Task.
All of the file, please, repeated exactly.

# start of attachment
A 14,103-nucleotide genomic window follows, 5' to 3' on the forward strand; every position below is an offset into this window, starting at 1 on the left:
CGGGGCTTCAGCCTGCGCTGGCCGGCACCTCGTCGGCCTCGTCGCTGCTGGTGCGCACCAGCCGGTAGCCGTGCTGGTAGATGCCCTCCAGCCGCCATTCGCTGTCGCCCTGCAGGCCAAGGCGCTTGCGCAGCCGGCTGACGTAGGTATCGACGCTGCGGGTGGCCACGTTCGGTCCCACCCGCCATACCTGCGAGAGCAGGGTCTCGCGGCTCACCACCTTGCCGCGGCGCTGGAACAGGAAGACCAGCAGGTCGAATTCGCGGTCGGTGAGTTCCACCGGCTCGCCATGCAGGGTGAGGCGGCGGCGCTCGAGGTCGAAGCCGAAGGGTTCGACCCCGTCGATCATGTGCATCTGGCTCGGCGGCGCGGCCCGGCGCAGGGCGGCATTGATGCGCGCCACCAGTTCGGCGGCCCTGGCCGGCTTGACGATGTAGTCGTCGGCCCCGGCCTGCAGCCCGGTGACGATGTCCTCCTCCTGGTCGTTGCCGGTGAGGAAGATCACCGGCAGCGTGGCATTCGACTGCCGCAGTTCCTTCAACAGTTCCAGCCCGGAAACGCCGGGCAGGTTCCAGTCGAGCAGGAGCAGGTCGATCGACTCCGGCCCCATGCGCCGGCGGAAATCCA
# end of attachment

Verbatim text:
A 14,103-nucleotide genomic window follows, 5' to 3' on the forward strand; every position below is an offset into this window, starting at 1 on the left:
CGGGGCTTCAGCCTGCGCTGGCCGGCACCTCGTCGGCCTCGTCGCTGCTGGTGCGCACCAGCCGGTAGCCGTGCTGGTAGATGCCCTCCAGCCGCCATTCGCTGTCGCCCTGCAGGCCAAGGCGCTTGCGCAGCCGGCTGACGTAGGTATCGACGCTGCGGGTGGCCACGTTCGGTCCCACCCGCCATACCTGCGAGAGCAGGGTCTCGCGGCTCACCACCTTGCCGCGGCGCTGGAACAGGAAGACCAGCAGGTCGAATTCGCGGTCGGTGAGTTCCACCGGCTCGCCATGCAGGGTGAGGCGGCGGCGCTCGAGGTCGAAGCCGAAGGGTTCGACCCCGTCGATCATGTGCATCTGGCTCGGCGGCGCGGCCCGGCGCAGGGCGGCATTGATGCGCGCCACCAGTTCGGCGGCCCTGGCCGGCTTGACGATGTAGTCGTCGGCCCCGGCCTGCAGCCCGGTGACGATGTCCTCCTCCTGGTCGTTGCCGGTGAGGAAGATCACCGGCAGCGTGGCATTCGACTGCCGCAGTTCCTTCAACAGTTCCAGCCCGGAAACGCCGGGCAGGTTCCAGTCGAGCAGGAGCAGGTCGATCGACTCCGGCCCCATGCGCCGGCGGAAATCCA